It is usually necessary for a Plaintiff’s Solicitor to issue what is known as a “Motion”. A Motion is a legal document that requests the Court to make an order in relation to a case. Motions are used as a means to deal with certain issues that arise in advance of a Court hearing.
Another important aspect in any case is the issue of “Discovery”. This is a process whereby a party to a case can request the other side to produce information and documents that are relevant to the matters involved in the case. Discovery can often cause delay because information has to be gathered. However it can often play a vital role in the outcome of a case and can be of great assistance to a Plaintiff or indeed a Defendant.
A Solicitor works in conjunction with a barrister. There are two different categories of barrister namely Junior Counsel and Senior Counsel. In High Court cases Junior Counsel usually prepare the paperwork involved in the case. The Senior Counsel argues the case before a Judge at the Court hearing.
It is possible for a case to settle in advance of a hearing date. It is often the case that a case will have to be at an advanced stage before settlement discussions will be even possible. Indeed, cases can often get settled on the day of a hearing.
There are two categories of compensation to which a Plaintiff is entitled to if they are successful in their case. The first category is called “Special Damages” (out of pocket expenses). The second category is called “General Damages” (compensation for pain and suffering). There is no limit on the amount of Special Damages that a Court can award. However all claims must be fully supported. This is usually done by expert evidence. It is therefore necessary to obtain expert reports to support any claim for Special Damages.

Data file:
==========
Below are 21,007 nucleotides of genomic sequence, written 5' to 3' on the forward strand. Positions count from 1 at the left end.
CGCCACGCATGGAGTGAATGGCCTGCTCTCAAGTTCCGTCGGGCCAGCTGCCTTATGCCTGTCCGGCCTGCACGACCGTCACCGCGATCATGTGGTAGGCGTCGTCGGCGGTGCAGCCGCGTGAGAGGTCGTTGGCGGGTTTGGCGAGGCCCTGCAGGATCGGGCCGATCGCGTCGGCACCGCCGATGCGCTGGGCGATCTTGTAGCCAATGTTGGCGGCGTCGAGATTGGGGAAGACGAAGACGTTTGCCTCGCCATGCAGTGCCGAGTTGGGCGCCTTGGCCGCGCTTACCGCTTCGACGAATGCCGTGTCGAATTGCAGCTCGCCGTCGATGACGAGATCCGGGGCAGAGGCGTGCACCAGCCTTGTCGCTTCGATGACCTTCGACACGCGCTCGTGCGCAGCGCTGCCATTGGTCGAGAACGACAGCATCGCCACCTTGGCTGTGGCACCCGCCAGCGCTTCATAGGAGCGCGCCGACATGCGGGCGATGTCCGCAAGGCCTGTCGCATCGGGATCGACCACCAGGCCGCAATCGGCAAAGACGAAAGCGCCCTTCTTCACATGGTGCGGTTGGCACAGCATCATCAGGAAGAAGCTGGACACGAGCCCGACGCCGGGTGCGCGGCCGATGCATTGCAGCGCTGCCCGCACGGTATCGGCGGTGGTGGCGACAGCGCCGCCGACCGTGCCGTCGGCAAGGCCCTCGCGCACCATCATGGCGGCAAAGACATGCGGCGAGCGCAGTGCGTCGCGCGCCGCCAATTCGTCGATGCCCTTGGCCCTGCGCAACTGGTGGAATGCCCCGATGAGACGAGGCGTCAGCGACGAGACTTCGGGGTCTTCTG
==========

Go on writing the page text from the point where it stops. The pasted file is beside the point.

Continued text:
A nursing consultant will assess care costs. An occupational therapist will assess the medical aids and equipment required. A vocational assessor will determine the effect that an injury has had on an individual’s ability to work. An actuary will calculate loss of future earnings and other future losses. An architect will review a Plaintiff’s housing and recommend any changes that are necessary in order to make the house more accessible.
It is a general principle that where a Plaintiff is successful in his/her case that the legal costs will be paid by the Defendant. This means that the Defendant will have to pay the Plaintiff’s legal costs and their own legal costs and this is separate to any compensation that is awarded to the Plaintiff.
It is important to note that compensation can be available in situations where it would seem that there is no case. An example of this would be where a person is involved in a hit and run road traffic accident. The Motor Insurers’ Bureau of Ireland compensates innocent victims of accidents caused by uninsured and untraceable vehicles. However it is still necessary to pursue the legal route in any action against the Motor Insurers’ Bureau.
A person can also be entitled to compensation if they are the victim of a violent assault whether or not the assailant has been apprehended. A claim for compensation for personal injuries that are the result of a criminal offence is made before the Criminal Injuries Compensation Tribunal. The time limit for making a claim is three months. However, if a claimant has a reasonable explanation for a delay it is possible that the tribunal will not impose the time limit. It is also possible to bring a claim against the assailant although this may not be workable if the assailant does not have any financial means.